Pandemic’s ‘silver linings’

A national study of Australians’ responses to COVID-19 public health measures has found stories of hope, strength and acceptance for such protective measures as social distancing, hand hygiene and even lockdowns.

Flinders University researchers, as part of a team of regional health experts in the Northern Territory, Queensland, Western Australia, Victoria and South Australia, analysed feedback from 90 adult participants about their perceptions of positives or ‘silver linings’ to the large-scale interventions rolled out during the first wave of the pandemic in 2020.

“In spite of negative impacts of public health directives, such as mental wellbeing and restrictions of movement connected to lockdowns, people were cognisant of positives such as safety and security, gratitude and appreciation, social cohesion, community resilience and the opportunity to reset priorities,” says lead author Associate Professor Narelle Campbell, from Flinders University Rural and Remote Health SA + NT.

Associate Professor Narelle Campbell, College of Medicine and Public Health.

“By examining the silver linings expressed by Australians during a period of significant public health restrictions and considerable uncertainty from COVID-19, this study has demonstrated the remarkable ability of people to express positivity and overall resilience in the face of adversity,” says Associate Professor Campbell, who is based in Darwin,

The study, published in the International Journal of Environmental Research and Public Health, confirms that the disruptions to daily life during the pandemic provided an opportunity for many to reflect on and reassess their values and priorities – and to consider what is important for them, their families, and their communities.

“These findings provide unique perspectives when considering the priorities of Australians and the public health implications for a post-pandemic society,” says co-author University of Queensland Associate Professor Geoff Argus, who is director of Southern Queensland Rural Health based in Toowoomba.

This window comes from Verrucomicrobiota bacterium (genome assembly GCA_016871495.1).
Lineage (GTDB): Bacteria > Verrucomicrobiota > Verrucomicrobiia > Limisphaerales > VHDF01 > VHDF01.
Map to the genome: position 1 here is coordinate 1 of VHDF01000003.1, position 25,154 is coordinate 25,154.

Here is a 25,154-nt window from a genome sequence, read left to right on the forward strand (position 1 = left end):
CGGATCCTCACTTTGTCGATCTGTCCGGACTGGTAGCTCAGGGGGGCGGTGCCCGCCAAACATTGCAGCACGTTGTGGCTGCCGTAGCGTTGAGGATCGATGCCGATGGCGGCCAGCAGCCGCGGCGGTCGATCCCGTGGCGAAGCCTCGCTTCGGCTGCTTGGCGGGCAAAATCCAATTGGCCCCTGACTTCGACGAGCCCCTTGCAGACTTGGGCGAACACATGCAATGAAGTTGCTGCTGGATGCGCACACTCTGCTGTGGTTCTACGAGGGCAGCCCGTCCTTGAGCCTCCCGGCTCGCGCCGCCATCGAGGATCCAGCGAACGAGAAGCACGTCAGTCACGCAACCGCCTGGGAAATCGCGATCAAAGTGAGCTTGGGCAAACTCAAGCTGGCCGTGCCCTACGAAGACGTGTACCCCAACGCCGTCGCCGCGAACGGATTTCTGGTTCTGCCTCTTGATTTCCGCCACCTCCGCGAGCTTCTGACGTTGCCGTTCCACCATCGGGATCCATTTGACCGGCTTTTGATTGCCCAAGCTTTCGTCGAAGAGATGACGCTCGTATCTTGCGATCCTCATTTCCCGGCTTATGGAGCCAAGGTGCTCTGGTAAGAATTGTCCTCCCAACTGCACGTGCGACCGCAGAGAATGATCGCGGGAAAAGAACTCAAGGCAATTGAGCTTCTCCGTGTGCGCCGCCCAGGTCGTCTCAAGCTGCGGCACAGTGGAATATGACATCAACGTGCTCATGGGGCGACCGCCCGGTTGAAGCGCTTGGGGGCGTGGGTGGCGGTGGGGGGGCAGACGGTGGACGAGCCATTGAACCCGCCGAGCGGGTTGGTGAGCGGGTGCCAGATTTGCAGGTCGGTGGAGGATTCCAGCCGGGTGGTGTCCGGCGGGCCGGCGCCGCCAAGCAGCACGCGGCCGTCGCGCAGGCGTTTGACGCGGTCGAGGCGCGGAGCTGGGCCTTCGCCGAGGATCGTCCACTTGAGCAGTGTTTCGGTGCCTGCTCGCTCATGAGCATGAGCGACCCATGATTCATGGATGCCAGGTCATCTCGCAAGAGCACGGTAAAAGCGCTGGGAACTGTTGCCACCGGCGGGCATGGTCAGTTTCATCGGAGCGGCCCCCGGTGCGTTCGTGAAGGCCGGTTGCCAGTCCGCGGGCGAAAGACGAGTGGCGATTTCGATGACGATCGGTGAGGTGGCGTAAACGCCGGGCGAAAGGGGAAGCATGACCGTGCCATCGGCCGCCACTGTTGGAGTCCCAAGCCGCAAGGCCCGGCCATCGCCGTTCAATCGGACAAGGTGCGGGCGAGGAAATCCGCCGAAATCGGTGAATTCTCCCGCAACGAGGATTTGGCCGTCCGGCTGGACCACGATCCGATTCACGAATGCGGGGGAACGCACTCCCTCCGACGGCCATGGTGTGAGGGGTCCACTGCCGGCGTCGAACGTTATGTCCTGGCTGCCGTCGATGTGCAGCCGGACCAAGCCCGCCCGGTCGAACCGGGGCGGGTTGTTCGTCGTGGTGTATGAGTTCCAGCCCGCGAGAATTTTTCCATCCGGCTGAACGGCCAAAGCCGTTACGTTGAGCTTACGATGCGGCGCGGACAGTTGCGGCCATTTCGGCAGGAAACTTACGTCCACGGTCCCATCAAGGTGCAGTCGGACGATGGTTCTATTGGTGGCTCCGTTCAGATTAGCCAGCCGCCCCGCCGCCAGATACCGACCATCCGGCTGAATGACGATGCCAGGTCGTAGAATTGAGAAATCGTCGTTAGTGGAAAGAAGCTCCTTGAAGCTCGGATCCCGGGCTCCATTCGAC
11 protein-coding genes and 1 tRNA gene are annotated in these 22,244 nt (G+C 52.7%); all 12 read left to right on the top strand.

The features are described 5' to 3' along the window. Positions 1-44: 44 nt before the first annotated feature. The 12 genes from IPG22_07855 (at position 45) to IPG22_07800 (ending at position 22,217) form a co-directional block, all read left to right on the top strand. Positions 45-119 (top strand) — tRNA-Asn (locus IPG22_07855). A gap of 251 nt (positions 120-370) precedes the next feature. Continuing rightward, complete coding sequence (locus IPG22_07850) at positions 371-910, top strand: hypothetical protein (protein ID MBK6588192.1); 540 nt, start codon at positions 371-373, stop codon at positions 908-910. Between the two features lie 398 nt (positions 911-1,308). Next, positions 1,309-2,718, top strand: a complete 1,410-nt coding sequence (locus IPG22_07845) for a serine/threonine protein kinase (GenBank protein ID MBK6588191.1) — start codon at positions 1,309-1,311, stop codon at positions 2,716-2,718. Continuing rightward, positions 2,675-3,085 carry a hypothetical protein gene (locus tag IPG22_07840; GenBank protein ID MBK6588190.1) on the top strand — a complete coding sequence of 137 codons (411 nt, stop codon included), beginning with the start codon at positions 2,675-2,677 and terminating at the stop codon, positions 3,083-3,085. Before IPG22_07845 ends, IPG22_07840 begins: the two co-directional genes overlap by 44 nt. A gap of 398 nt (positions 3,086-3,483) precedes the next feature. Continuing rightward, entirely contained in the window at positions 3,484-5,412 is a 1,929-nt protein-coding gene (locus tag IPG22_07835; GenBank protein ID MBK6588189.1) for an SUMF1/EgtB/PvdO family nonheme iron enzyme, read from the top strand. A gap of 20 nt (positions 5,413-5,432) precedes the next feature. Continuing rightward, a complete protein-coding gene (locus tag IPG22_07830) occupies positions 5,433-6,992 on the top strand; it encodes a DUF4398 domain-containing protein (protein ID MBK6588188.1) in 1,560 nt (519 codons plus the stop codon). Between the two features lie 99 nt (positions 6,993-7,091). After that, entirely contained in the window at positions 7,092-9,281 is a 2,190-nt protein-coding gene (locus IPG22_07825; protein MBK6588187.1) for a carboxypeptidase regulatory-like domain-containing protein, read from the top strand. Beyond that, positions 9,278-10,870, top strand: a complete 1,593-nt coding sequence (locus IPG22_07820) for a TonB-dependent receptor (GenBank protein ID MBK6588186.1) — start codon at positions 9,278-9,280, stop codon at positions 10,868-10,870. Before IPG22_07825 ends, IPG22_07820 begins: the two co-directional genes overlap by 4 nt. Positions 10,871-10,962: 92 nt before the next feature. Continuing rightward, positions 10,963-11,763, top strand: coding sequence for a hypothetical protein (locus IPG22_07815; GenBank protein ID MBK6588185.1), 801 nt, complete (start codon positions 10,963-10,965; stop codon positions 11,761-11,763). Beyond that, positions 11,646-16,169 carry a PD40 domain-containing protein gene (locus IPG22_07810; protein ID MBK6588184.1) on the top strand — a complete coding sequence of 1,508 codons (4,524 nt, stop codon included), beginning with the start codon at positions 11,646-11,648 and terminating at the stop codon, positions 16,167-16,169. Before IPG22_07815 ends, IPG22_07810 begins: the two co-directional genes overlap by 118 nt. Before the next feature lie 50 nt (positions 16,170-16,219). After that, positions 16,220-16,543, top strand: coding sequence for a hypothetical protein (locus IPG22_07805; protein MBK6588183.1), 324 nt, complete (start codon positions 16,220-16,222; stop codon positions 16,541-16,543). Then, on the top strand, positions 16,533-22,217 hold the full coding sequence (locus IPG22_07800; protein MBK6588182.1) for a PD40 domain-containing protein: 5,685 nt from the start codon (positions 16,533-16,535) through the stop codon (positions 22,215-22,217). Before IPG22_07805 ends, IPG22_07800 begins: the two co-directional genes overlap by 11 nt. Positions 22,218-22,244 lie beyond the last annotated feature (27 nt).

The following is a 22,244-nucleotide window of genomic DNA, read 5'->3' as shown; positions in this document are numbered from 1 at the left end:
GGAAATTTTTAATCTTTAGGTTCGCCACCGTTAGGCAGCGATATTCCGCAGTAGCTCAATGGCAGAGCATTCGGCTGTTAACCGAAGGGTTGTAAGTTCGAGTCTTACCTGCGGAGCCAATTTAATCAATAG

Other contributors to the study are from the WA Centre for Rural Health (University of WA), Darling Downs Health in Toowoomba and University of Queensland, Torrens University Australia in Adelaide, and La Trobe Rural Health School, Bendigo, Victoria.

The new article, Silver Linings Reported by Australians Experiencing Public Health Restrictions during the First Phase of the COVID-19 Pandemic: A Qualitative Report (2021) by Narelle Campbell, Sandra C Thompson, Anna Tynan, Louise Townsin, Lauren A Booker and Geoff Argus has been published in the International Journal of Environmental Research and Public Health DOI: 10.3390/ijerph182111406

Dr Narelle Campbell is based in Darwin with the Flinders University NT Medical Program. Her position is funded by the Australian Government Department of Health Rural Health Multidisciplinary Training program under a rural health workforce program aiming to improve health outcomes through the provision of locally trained doctors, nurses and allied health professionals.

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